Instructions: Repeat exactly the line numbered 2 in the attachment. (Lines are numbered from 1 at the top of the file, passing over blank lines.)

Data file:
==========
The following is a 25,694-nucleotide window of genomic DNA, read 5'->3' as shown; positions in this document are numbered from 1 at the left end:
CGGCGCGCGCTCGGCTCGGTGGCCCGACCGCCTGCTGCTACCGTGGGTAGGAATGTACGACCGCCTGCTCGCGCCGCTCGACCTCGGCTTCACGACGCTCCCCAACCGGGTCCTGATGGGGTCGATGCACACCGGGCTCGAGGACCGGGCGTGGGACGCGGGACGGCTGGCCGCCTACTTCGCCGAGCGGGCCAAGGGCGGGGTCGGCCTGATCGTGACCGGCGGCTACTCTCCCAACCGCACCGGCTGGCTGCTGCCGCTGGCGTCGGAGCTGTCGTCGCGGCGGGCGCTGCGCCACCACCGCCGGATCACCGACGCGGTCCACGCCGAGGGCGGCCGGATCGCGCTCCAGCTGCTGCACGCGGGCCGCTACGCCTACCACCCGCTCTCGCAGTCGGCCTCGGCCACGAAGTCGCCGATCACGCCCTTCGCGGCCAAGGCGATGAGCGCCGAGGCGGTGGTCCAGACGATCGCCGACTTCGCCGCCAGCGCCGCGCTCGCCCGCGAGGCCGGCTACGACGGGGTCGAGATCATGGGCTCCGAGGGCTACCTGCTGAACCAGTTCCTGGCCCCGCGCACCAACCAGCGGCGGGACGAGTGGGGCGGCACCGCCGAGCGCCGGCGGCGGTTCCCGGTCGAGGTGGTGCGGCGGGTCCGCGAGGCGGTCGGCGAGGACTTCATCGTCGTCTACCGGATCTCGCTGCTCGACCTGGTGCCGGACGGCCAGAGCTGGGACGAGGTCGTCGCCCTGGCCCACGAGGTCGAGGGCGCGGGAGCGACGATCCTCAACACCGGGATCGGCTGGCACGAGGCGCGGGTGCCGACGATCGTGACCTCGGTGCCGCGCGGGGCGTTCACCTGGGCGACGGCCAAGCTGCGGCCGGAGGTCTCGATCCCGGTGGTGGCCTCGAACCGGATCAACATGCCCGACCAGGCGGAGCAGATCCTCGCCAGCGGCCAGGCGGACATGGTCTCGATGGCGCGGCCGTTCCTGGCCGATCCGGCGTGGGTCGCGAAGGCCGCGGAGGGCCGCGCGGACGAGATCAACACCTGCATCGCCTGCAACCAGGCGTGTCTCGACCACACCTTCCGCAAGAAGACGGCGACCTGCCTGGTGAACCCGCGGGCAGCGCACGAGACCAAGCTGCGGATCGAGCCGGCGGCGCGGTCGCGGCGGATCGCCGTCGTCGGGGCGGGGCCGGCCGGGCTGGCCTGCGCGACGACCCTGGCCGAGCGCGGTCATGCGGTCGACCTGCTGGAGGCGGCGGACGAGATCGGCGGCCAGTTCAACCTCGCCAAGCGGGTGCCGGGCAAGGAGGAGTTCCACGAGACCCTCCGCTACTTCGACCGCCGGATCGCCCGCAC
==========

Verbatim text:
CGGCGCGCGCTCGGCTCGGTGGCCCGACCGCCTGCTGCTACCGTGGGTAGGAATGTACGACCGCCTGCTCGCGCCGCTCGACCTCGGCTTCACGACGCTCCCCAACCGGGTCCTGATGGGGTCGATGCACACCGGGCTCGAGGACCGGGCGTGGGACGCGGGACGGCTGGCCGCCTACTTCGCCGAGCGGGCCAAGGGCGGGGTCGGCCTGATCGTGACCGGCGGCTACTCTCCCAACCGCACCGGCTGGCTGCTGCCGCTGGCGTCGGAGCTGTCGTCGCGGCGGGCGCTGCGCCACCACCGCCGGATCACCGACGCGGTCCACGCCGAGGGCGGCCGGATCGCGCTCCAGCTGCTGCACGCGGGCCGCTACGCCTACCACCCGCTCTCGCAGTCGGCCTCGGCCACGAAGTCGCCGATCACGCCCTTCGCGGCCAAGGCGATGAGCGCCGAGGCGGTGGTCCAGACGATCGCCGACTTCGCCGCCAGCGCCGCGCTCGCCCGCGAGGCCGGCTACGACGGGGTCGAGATCATGGGCTCCGAGGGCTACCTGCTGAACCAGTTCCTGGCCCCGCGCACCAACCAGCGGCGGGACGAGTGGGGCGGCACCGCCGAGCGCCGGCGGCGGTTCCCGGTCGAGGTGGTGCGGCGGGTCCGCGAGGCGGTCGGCGAGGACTTCATCGTCGTCTACCGGATCTCGCTGCTCGACCTGGTGCCGGACGGCCAGAGCTGGGACGAGGTCGTCGCCCTGGCCCACGAGGTCGAGGGCGCGGGAGCGACGATCCTCAACACCGGGATCGGCTGGCACGAGGCGCGGGTGCCGACGATCGTGACCTCGGTGCCGCGCGGGGCGTTCACCTGGGCGACGGCCAAGCTGCGGCCGGAGGTCTCGATCCCGGTGGTGGCCTCGAACCGGATCAACATGCCCGACCAGGCGGAGCAGATCCTCGCCAGCGGCCAGGCGGACATGGTCTCGATGGCGCGGCCGTTCCTGGCCGATCCGGCGTGGGTCGCGAAGGCCGCGGAGGGCCGCGCGGACGAGATCAACACCTGCATCGCCTGCAACCAGGCGTGTCTCGACCACACCTTCCGCAAGAAGACGGCGACCTGCCTGGTGAACCCGCGGGCAGCGCACGAGACCAAGCTGCGGATCGAGCCGGCGGCGCGGTCGCGGCGGATCGCCGTCGTCGGGGCGGGGCCGGCCGGGCTGGCCTGCGCGACGACCCTGGCCGAGCGCGGTCATGCGGTCGACCTGCTGGAGGCGGCGGACGAGATCGGCGGCCAGTTCAACCTCGCCAAGCGGGTGCCGGGCAAGGAGGAGTTCCACGAGACCCTCCGCTACTTCGACCGCCGGATCGCCCGCAC